In any case, the material is just what is left when the mythical (science, culture, religion, etc.) is removed.

    What is the "mythical"? And what is left when it is "removed"? This is the kind of clarity I'm asking for. (If the mythical includes things like physical objects, then, at the end of the day, you are not a materialist.)

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  10. Ah, this is why philosophy is so much fun.

    I could very easily be wrong, but I'm not sure that there's any difference of actual opinion between you two, merely a difference of how you use terminology. That's the trouble sometimes with referencing existing philosophy: Everyone knows what other philosophers say, but it's often difficult to agree on what they mean.

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  11. Non-reductive materialism... [entails that] mental capacities and properties emerge from, and do not reduce to, physical capacities and properties.

    That smells like a distinction without a difference. Searle seems to make such a distinction in The Rediscovery of the Mind, but I'm not at all convinced by his argument.

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  12. Larry,

    The main issue is whether or not Phil's "radical materialism" is somehow important to postmodernism. However, Phil has not yet stated just what this is. I have been conforming to established, standard philosophical terminology which can be found in various philosophical dictionaries or other sources. I do this in order to make myself understood. (I am happy to explain the terminology in case someone does not happen to know it, or finds my use of it peculiar.)

    The distinction between reductive and non-reductive materialism is really important to mapping out the intellectual landscape when it comes to the mind.

    Reductive materalists hold that every psychological property, event, or process is identical to some conjunction of physical properties, events, or processes. So, a reductive materialist will want to assert that pain just is C-fiber stimulation, completely identifying them.

    On the other hand, non-reductive materialists reject that we can simply identify mental properties with physical properties. Instead, they are thought to emerge from them. A property P of a complex physical system S is emergent just in case: (1) property P is not identical with any property Q had by any parts of system S; and (2) system S does not have property P simply in virtue of the fact property P is the result of a "sum" of properties had by parts of system S. Someone who thinks there are such properties sees the world as comprised of layers, or levels, of objects based on increasingly complexity. As one moves up through the levels, the new, emergent properties are novel in the sense they are not identical with any properties had by things at a lower level. (So, yes, Searle is a non-reductive materialist.) Admittedly, emergence is a slippery notion.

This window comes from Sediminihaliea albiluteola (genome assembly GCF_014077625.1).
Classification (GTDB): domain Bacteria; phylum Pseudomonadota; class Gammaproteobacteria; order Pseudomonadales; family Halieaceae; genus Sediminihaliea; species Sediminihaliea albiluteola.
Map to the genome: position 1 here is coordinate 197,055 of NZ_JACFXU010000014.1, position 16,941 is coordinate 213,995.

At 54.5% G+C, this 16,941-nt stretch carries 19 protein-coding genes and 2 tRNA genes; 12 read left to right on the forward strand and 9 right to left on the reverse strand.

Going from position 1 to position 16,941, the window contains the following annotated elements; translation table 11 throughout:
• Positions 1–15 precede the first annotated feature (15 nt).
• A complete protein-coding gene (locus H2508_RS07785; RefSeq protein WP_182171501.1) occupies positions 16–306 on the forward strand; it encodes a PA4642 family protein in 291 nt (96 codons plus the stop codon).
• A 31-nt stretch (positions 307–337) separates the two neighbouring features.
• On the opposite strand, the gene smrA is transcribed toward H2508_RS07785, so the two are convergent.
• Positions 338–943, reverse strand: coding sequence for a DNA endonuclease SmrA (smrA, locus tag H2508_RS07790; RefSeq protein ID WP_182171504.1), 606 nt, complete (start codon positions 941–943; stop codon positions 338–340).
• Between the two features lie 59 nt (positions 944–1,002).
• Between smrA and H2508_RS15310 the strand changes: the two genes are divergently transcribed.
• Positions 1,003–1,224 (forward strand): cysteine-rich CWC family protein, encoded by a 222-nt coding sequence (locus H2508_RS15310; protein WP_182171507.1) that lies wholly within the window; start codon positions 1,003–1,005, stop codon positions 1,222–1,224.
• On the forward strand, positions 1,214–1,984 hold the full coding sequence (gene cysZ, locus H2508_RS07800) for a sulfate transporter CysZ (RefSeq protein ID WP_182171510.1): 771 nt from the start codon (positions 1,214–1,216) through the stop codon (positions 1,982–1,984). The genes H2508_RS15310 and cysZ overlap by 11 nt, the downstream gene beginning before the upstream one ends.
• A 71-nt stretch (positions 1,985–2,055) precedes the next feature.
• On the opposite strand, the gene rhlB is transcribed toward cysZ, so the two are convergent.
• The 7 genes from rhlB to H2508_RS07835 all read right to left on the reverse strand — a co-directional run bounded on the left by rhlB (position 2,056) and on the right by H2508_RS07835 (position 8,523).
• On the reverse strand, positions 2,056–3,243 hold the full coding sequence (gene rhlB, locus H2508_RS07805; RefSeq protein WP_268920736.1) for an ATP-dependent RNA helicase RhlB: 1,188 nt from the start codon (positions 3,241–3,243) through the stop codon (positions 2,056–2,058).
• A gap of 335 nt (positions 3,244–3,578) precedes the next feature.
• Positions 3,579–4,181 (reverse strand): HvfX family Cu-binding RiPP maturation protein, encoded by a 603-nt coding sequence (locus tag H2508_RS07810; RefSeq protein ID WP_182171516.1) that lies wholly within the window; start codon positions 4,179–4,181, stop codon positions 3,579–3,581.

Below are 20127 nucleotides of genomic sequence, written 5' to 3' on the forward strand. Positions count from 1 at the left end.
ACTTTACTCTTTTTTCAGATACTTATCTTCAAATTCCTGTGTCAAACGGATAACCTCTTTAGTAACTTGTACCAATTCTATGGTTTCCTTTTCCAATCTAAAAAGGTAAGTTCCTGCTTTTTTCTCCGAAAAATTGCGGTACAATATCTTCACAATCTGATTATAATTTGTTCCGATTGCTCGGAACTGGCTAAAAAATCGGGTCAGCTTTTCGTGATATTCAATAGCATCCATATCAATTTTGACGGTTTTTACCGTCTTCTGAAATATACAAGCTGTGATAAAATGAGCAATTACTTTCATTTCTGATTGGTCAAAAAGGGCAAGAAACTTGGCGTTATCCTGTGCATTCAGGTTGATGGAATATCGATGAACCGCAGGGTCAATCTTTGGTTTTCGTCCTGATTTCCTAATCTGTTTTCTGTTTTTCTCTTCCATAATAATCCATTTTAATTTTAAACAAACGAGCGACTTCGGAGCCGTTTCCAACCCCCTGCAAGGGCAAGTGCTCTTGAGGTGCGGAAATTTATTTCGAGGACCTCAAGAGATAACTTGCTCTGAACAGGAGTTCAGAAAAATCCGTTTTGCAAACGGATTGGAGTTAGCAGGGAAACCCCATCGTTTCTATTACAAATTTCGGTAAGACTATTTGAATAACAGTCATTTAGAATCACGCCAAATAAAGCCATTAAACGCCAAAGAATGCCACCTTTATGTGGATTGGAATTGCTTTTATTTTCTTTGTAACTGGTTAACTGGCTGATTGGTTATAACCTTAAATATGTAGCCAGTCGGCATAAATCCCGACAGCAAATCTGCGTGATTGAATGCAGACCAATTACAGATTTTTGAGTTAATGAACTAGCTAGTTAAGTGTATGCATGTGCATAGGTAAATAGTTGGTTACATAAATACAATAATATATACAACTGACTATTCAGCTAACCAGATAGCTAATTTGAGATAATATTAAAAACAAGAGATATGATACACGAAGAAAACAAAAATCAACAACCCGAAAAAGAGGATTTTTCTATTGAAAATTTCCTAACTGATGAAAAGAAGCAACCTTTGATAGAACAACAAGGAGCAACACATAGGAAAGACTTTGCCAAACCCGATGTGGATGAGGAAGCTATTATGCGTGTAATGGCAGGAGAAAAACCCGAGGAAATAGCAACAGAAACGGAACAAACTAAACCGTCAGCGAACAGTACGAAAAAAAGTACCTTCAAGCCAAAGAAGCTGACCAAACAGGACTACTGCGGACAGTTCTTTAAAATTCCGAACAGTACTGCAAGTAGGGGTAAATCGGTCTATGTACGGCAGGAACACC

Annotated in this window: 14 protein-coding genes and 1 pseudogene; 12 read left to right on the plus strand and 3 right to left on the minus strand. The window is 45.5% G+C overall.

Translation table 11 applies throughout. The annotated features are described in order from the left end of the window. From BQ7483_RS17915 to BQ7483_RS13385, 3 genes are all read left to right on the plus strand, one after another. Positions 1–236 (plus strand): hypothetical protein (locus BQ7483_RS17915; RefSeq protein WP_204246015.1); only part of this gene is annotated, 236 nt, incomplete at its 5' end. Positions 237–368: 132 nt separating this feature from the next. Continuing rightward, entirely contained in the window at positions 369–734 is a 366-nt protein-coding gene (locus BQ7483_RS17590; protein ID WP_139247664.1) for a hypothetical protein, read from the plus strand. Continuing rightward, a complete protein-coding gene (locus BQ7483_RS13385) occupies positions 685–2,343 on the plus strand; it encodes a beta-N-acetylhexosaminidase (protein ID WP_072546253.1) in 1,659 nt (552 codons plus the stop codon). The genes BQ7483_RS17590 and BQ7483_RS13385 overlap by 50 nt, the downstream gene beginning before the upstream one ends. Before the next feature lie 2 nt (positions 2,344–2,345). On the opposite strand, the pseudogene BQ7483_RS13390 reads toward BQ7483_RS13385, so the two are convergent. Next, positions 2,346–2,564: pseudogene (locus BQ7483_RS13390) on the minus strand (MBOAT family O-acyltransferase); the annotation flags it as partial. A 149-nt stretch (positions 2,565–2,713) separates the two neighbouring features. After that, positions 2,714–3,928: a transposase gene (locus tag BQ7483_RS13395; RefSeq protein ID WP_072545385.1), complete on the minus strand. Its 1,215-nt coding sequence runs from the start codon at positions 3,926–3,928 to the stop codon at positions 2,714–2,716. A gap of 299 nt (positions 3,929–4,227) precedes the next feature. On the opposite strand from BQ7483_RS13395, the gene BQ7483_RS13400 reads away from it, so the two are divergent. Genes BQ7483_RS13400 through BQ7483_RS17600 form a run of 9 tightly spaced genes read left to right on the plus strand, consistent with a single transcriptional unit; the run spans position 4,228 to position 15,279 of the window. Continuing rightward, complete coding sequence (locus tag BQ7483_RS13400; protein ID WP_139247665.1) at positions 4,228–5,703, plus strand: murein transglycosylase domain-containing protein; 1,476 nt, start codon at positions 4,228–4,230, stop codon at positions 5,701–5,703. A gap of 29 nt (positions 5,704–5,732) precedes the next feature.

But, this does not mean there are no key differences between reductive and non-reductive materialists. They disagree about whether mental states are multiply realizable. We can imagine meeting an alien whose constitution was completely different from our own. A reductive materialist would assert that because the alien has a totally different biochemistry from us, it could not experience pain (remember: pain is C-fiber stimulation). A non-reductive materialist could hold that the alien could have pain, since the property of being in pain is not identical with a specific set of physical properties, but instead emerges from them.

    So, it is a distinction with a difference -- but that does not mean the difference is easy to understand!

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  13. Timmo,

    This is where I think you (and a lot of the other philosophers of consciousness) go wrong:

    So, a reductive materialist will want to assert that pain just is C-fiber stimulation, completely identifying them.

    C-fibers (and I assume you mean sensory neurons; my biology is not strong) are the wrong place to look for any sort of materialist account of pain, just as the rock is the wrong place to look for a materialist account of water waves.

    I suspect Searle mistakes science's idealistic reduction of looking at the objective causes of experience for a necessary component of ontological reductionism in general. I think such necessity is insupportable.

    If we want to understand the experience of pain, it's not going to do any good to reduce pain to sensory neurons--or even hot stoves--we must, rather, reduce it to properties of the brain itself: How does the brain as a physical entity characteristically respond to different kinds of sensory neurons?

    It seems pretty obvious that "pain" is an abstraction that's going to supervene, not just on the external causes of pain, but more directly on the particular characteristics of how the brain physically responds to those causes.

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  14. Larry,